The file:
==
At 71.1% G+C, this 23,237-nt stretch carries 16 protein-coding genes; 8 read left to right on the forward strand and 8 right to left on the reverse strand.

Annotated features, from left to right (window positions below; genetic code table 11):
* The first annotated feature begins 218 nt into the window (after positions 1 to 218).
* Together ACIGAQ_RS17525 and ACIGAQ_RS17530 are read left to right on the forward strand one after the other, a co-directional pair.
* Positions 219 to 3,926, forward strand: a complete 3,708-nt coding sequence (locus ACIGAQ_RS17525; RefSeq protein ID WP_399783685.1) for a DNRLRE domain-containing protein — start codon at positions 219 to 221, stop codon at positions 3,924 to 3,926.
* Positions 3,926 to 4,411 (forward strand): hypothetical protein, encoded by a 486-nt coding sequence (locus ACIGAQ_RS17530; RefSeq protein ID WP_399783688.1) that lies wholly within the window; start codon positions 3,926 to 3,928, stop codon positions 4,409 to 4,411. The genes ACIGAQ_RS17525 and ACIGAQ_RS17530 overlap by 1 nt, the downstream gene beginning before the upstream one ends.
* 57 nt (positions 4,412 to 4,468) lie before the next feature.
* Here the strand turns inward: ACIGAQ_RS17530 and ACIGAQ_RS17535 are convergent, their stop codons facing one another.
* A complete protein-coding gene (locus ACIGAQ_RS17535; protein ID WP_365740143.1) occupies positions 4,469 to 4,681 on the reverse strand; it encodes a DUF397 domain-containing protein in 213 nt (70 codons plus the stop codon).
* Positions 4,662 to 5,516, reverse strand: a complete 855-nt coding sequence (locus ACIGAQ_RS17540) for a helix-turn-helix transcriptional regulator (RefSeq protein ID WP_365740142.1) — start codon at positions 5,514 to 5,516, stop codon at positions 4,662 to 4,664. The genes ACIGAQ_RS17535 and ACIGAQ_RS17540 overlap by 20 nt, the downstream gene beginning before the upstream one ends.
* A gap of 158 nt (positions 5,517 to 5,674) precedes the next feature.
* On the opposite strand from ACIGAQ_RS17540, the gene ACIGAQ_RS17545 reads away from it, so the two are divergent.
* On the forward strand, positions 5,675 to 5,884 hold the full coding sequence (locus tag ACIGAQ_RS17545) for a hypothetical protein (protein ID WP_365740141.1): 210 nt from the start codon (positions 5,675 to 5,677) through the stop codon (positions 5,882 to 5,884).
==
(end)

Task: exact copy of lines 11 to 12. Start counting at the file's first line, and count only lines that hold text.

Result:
* A gap of 158 nt (positions 5,517 to 5,674) precedes the next feature.
* On the opposite strand from ACIGAQ_RS17540, the gene ACIGAQ_RS17545 reads away from it, so the two are divergent.